Merchant Cash Advances vs. Business Loans – What’s the Difference?

September 13, 2023 | Tools & Tips

There are several significant differences between a merchant cash advance (MCA) – also referred to as revenue-based financing or sales-based financing – and a traditional business loan. In fact, the MCA was developed as an alternative to a traditional business loan to enable smaller merchants in industries often overlooked by banks, such as restaurants and retailers, to obtain fast access to short-term working capital. This article will analyze a few of the key distinctions between an MCA and a business loan to help you determine which is right for you.

It’s an Advance, Not a Loan

As the name implies, a merchant cash advance is, well, an advance! This means that the provider (the party offering the cash advance) is merely providing you today with the money they expect you will earn in the future (your “future receivables”). In exchange for advancing you the money today – let’s say $100 – the provider is purchasing a fixed amount of future receivables – let’s say $120. As your business realizes revenue, it will pay a fixed percentage of each dollar earned until the provider has been paid the entirety of the receivables it has purchased.

So, How is this Different Than a Loan?

There are several differences between an MCA and a loan. Some key differences include total payment amount and payment term. Loans have a fixed repayment schedule over a finite period of time, without any fluctuation. The payment schedule in an MCA can only be an estimate, because it has the potential to be variable due to fluctuations in revenue. Payment amounts in an MCA are tied directly to your revenue. Since your payment amount is a percentage of your receipts, it can fluctuate due to an increase or decrease in receivables. Thus, if your payment amount decreases, your estimated payment term becomes longer, and vice versa. However, with an MCA, you pay a fixed total amount, as agreed upon upfront, no matter how long the payment period may last.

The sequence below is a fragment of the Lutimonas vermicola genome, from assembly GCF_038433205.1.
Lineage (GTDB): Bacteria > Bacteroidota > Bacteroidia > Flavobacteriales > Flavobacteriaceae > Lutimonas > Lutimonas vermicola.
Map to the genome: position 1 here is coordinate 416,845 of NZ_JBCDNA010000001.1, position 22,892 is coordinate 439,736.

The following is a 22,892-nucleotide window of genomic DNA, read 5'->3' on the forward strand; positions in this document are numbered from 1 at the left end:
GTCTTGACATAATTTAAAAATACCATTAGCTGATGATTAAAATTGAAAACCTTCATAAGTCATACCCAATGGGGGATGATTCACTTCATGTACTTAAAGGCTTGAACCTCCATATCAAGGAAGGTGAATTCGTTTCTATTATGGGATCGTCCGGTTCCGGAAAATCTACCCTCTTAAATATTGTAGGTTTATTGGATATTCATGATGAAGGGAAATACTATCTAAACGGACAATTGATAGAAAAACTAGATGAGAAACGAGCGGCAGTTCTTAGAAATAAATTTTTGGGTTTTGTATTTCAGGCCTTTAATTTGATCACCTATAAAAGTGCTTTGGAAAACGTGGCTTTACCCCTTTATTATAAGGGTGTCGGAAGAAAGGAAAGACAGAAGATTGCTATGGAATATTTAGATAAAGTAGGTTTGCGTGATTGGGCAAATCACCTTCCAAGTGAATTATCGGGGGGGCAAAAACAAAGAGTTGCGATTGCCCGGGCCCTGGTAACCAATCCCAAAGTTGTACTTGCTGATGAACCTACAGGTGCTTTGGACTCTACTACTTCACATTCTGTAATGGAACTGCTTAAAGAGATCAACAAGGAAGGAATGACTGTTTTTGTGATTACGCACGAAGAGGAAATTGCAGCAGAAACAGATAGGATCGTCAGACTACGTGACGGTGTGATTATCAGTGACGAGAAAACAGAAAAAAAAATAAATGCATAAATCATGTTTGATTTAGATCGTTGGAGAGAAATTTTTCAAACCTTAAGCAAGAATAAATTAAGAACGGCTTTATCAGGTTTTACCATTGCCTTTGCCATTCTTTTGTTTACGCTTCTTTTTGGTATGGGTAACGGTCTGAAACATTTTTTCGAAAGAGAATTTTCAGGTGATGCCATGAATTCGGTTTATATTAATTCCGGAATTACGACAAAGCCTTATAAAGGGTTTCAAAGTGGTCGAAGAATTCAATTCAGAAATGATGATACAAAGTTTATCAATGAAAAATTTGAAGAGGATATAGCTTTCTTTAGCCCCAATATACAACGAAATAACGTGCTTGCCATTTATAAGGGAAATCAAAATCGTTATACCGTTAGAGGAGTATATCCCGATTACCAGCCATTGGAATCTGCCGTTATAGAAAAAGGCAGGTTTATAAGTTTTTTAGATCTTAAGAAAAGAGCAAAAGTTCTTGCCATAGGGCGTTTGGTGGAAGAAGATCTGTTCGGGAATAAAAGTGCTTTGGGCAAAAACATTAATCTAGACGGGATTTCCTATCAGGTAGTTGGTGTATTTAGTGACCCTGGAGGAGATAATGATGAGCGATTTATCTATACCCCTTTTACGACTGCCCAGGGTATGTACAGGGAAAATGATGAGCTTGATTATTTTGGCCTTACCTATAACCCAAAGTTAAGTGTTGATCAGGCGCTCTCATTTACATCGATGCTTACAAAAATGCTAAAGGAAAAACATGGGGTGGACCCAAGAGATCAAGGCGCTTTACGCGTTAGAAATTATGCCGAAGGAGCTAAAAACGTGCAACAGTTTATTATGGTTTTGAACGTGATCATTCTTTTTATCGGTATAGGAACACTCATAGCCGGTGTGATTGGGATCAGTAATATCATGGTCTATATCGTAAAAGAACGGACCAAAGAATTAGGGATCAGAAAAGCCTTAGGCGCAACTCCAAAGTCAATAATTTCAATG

Do I Owe Interest?

While there is a cost to an MCA, it doesn’t come in the form of interest. Instead, when the provider makes an offer they will specify the amount of future receivables they are purchasing. The ratio of receivables purchased to the amount advanced is known as the “factor rate.” For instance, a funder advancing $100 in exchange for $120 of future receivables is said to be offering you a 1.2 factor rate. All else equal, a higher factor rate is more expensive than a lower one.

What if My Revenue Declines?

Though no one likes to find themselves in a situation of being unable to meet their financial obligations, it is sometimes unavoidable, often for reasons outside of one’s control. If your company hits a rough patch and business slows down dramatically, your payments can be adjusted too. Everyone is better off if your business survives – and, ultimately, thrives.

An MCA Sounds Great – Is it Hard to Get One?

MCAs were designed specifically to make it easier and faster for small business owners to access the cash they need to keep their businesses running smoothly. So, compared to a traditional business loan, getting an MCA is simple. Here are a few reasons why: